The concept should feature a number of aspects, including the following:

1.     Fostering a new culture of relations among countries and peoples;

2.     Articulating and introducing new standards and norms for a new economic order, based on greater equality and mutual benefit.

3.     Moving to a new leadership model in terms of format and content;

4.     Adopting a new approach to diplomacy called Silk Route Diplomacy.

5.     Preventing excessive militarization beyond reasonable levels along the Silk Route.

6.     Putting in place prerequisites for devising common approaches to collective security.

This new culture of relations (I would also add a new psychology of relationships to this list) should be based on positive achievements of the past, building on the accomplishments of the Euro-Atlantic part of the human community, and also other elements of our universal historical heritage, including Central Asian cultures, which have so far been left out of international cooperation.

In today’s world, relations within the Silk Road space must be free from stereotypes and ridiculous misapprehensions. What we need is grassroots effort to better educate our peoples about each other, instead of leaving it to diplomats, experts and businesspeople.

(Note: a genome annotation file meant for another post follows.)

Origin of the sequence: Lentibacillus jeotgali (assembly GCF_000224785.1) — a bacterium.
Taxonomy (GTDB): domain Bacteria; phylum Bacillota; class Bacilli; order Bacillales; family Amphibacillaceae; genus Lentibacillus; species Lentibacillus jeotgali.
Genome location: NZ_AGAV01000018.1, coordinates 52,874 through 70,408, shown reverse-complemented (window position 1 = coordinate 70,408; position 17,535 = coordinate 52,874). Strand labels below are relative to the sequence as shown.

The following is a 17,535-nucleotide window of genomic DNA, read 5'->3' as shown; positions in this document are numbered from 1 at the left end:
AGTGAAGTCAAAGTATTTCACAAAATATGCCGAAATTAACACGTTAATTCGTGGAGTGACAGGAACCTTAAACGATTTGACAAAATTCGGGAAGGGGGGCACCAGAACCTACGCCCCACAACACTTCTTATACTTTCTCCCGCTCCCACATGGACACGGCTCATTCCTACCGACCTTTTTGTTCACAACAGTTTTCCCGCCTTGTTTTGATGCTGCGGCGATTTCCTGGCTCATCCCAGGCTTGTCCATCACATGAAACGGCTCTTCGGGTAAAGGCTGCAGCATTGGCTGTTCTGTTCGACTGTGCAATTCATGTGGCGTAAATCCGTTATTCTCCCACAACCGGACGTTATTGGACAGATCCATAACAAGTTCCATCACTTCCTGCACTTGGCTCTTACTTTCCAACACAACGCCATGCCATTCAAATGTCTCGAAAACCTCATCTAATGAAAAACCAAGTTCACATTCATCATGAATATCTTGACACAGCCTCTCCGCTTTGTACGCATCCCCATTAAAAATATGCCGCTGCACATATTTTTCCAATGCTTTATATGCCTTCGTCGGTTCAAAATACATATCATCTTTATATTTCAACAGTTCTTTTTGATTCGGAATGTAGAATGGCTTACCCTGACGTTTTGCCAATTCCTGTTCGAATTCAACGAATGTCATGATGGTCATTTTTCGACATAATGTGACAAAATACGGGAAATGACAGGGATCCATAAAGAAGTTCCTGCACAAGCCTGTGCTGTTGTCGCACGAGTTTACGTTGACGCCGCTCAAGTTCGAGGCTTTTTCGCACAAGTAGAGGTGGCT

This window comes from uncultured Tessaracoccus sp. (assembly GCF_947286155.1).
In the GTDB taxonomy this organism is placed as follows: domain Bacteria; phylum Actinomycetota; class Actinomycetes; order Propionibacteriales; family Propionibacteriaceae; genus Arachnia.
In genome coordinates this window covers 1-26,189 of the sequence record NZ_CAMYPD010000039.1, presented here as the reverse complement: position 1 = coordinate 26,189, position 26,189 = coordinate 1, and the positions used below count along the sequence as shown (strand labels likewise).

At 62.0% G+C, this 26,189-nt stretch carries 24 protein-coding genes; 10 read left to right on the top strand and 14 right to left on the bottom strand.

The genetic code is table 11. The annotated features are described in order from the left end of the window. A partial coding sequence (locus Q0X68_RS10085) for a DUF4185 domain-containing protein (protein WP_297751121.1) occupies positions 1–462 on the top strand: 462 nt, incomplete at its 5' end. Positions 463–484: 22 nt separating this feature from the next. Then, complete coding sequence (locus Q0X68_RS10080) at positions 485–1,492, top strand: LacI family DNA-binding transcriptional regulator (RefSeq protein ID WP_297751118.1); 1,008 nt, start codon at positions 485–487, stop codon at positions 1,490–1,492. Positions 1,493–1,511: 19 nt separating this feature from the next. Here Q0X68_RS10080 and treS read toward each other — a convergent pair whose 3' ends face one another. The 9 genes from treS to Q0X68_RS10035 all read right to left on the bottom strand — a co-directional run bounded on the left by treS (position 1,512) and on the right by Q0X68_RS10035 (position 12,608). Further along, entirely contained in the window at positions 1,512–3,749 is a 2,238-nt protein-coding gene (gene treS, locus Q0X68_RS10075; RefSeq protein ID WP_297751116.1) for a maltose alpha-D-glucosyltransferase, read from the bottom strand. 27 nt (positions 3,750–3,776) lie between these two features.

The current leadership model needs to be reformatted and filled with new content, which could prove challenging given the current state of international relations. In a way, the Greater Eurasia project serves as a platform for developing a new concept of leadership. It is important that countries and peoples who are unable to aspire to a leadership role in global affairs contribute to developing this concept.

It is obvious that building a new culture of relations and introducing a new leadership concept can serve as a foundation for Silk Road diplomacy.

Countries involved in the New Silk Road initiative can use the existing international structures like CICA, the CSTO and the SCO to counter excessive militarization in Eurasia.

Nuclear non-proliferation is another pressing issue. Specifically, I believe that Central Asia could well become a nuclear-weapons-free zone and in doing so strengthen the non-proliferation regime by renouncing the use of nuclear power for military purposes. By coordinating their efforts and with support from the UN, other Eurasian regional and international organizations and individual countries, such as China and Russia, Central Asian countries could promote the idea of a nuclear-free zone in Eurasia.

To conclude, let me say that the Greater Eurasia initiative and interstate cooperation within this space is an attractive idea for all Eurasian countries. Only by acting together and cooperating on a mutually beneficial basis can we achieve the objectives we have set for ourselves.

Views expressed are of individual Members and Contributors, rather than the Club's, unless explicitly stated otherwise.